Whole Brain Creative brings talent to clients on the coast ... and in Portland

Tiffany Butler — perhaps still better known as Tiffany Estes in Clatsop County — finds her communication-consulting business benefits from have offices in both Astoria and Portland.

ASTORIA — When Tiffany Butler started Whole Brain Creative she worked at nights and on weekends, fitting in clients around her full-time job. Now she’s grown the strategic marketing business enough that she rents office space and an apartment in not one city, but two.

Butler divides her time between Astoria and Portland. After three years of making the multi-hour commute, it’s become just another part of the job. This job is communications strategy, content and design — from presentations and speeches to print design, web design and article writing.

“I like having the two places, it gives me a footprint in both places and I like being able to go back and forth and maintain those relationships in both cities. It’s manageable,” she said.

Maintaining client relationships was the main drive behind having multiple business locations, she said. Her business originated in Hillsboro, just outside Portland but, when she moved to Astoria, she stopped seeing her Portland clients regularly and business from them started dropping off.

“What I realized is they would essentially forget about me if I wasn’t in front of them on a regular basis,” she said. “They would feel guilty, I think, to ask me for a meeting because they knew I was driving two hours to get to them.”

That was around 2011, which was the year the recession started to catch up with her business, she said. Before then, work had been going well. When things started slowing down, she realized she needed to facilitate the face-to-face time her clients were looking for, she said.

So she rented a co-work space in Portland and made it part of her schedule to be in the city two days a week. When that proved successful, after six months she rented a Portland apartment and, for the last three years has made the commute regularly.

Paying for two offices and two apartments comes with a price tag, though, and Butler needed to be sure she would have the revenue to support having both locations. She’s done that by securing clients on retainer, guaranteeing at least half her time in the month will be filled, she said.

“My goal was to get half of [the necessary income] secured in retainers and I’ve been able to do that,” she said. “I’m happy right there — if I had any more I’d have to start turning things away and I’d hate to do that.”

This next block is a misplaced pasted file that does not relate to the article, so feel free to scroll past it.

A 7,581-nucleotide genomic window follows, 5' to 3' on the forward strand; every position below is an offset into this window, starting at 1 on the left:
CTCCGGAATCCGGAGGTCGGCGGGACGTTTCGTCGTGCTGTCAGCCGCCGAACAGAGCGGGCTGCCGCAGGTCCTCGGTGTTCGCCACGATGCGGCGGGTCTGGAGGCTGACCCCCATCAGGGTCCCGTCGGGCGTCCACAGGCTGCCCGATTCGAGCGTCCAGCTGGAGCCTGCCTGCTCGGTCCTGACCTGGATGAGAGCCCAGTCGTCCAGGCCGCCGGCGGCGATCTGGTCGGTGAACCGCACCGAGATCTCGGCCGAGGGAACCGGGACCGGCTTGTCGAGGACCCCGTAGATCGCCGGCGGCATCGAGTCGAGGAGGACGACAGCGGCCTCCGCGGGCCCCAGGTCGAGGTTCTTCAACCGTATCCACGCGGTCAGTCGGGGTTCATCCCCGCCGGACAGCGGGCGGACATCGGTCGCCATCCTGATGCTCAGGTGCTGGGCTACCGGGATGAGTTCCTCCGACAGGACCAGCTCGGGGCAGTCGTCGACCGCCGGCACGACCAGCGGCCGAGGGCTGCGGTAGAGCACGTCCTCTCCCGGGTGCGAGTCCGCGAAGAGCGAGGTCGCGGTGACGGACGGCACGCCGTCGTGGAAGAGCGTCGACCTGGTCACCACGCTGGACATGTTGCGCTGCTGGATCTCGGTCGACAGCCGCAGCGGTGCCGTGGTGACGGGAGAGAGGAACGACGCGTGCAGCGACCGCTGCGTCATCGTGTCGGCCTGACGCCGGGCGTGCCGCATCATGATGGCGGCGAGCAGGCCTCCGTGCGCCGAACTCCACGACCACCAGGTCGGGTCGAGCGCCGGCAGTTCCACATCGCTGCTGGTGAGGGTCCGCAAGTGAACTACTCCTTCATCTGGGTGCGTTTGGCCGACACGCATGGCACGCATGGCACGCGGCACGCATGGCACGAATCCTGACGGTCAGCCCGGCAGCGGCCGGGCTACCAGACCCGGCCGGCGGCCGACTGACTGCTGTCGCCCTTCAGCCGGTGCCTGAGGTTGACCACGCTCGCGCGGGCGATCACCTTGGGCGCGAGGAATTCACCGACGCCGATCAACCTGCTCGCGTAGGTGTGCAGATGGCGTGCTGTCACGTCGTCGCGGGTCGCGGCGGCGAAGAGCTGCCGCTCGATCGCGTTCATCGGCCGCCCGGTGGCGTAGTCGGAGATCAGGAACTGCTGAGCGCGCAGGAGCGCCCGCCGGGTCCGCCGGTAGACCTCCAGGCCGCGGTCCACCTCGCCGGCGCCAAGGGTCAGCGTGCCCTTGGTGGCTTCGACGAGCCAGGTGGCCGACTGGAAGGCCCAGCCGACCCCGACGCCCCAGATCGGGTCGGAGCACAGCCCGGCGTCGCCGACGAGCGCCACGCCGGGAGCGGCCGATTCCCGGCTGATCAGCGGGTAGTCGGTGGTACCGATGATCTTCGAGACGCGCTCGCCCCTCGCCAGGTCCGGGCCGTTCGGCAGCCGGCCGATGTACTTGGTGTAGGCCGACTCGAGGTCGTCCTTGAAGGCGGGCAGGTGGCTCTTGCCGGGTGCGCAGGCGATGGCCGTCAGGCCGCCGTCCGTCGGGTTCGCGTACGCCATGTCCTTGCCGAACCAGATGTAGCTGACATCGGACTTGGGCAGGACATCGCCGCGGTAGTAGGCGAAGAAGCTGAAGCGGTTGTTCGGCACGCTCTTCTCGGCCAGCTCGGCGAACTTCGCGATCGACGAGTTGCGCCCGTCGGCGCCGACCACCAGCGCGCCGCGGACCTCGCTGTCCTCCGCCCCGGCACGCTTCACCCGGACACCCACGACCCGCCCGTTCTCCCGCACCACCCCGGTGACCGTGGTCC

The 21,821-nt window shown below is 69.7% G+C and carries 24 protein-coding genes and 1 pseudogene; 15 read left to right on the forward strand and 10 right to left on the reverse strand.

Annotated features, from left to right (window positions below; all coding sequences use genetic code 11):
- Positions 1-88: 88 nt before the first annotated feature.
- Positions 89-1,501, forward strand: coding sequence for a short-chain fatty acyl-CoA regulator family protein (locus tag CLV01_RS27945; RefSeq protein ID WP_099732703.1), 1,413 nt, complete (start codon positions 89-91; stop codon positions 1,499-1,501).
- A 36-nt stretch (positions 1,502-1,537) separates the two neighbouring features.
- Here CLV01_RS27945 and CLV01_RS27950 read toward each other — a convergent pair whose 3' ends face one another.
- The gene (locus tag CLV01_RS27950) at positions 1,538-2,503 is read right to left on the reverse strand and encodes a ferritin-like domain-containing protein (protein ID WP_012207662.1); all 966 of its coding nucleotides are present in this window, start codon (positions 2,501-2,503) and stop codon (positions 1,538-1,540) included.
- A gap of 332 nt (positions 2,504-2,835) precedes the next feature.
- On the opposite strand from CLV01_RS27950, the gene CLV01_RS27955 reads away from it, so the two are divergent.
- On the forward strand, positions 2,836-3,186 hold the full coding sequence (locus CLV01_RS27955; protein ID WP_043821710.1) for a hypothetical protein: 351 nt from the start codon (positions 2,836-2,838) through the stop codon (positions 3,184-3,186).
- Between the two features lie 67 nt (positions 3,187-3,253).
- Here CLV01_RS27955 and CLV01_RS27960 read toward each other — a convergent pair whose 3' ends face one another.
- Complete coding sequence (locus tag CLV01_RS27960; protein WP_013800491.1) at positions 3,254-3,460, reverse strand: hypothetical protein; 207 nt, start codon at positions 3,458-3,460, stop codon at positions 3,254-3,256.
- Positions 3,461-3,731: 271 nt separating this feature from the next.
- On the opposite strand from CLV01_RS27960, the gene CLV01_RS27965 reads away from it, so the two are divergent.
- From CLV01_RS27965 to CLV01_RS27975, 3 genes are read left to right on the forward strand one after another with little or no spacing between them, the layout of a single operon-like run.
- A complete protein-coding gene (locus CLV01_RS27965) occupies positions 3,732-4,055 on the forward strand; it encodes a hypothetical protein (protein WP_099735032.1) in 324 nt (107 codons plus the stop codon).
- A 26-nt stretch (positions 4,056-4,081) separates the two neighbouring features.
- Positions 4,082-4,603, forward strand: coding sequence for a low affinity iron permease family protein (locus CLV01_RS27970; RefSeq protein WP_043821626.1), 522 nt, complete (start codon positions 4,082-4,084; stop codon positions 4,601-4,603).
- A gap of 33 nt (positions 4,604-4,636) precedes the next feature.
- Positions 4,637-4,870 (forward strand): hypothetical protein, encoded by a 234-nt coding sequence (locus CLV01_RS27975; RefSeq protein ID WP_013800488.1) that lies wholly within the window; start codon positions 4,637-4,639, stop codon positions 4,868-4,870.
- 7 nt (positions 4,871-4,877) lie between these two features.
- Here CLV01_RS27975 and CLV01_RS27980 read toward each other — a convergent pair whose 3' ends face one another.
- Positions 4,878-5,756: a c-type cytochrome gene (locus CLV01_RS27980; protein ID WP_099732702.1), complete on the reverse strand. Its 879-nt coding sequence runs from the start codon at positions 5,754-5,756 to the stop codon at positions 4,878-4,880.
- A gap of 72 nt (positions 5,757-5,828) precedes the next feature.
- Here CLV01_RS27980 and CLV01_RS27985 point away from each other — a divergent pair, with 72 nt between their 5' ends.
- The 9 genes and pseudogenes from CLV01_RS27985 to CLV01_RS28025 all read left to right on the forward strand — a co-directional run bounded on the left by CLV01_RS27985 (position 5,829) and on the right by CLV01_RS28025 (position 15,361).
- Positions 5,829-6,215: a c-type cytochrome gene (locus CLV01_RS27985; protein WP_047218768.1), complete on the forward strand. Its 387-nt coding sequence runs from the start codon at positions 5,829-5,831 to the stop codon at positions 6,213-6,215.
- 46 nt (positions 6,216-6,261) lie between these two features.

Splitting her time between two locales, however, doesn’t mean she approaches clients differently. In both Astoria and Portland she finds clients in large corporations and mom-and-pop businesses, she said. For Butler, it’s less about the size of the business and more about the people running it.

Butler works with clients according to their needs. For smaller business she acts as a one-woman marketing department. For larger ones she takes on projects that the existing marketing team doesn’t have time for. That means everything from designing wine labels to writing newsletters to developing a website for a client.

Within a few interactions with a client she has an idea of whether or not they’re going to work well together, and she’s learned to trust her gut for the most part she said.

“I’ve been doing this full time for almost 14 years. I’ve learned, to me, it doesn’t matter how big the company is, it doesn’t matter what business they’re in,” she said. “It’s ‘Do we have trust,’ ‘Do they value the expertise I bring to the table,’ ‘Can I understand what they’re explaining when I ask questions about their business?’”

Understanding those issues is key, she said, because without that understanding, she can’t do her job properly.

Business may be going well, but she’s not planning to expand any time soon. That would mean hiring employees and, while she’s managed people in the past, it’s not what she wants to do, she said.

“I’m OK with where I am on revenue and so why do I want to mess with that?” she said. “It’s working, I don’t want to break it.”

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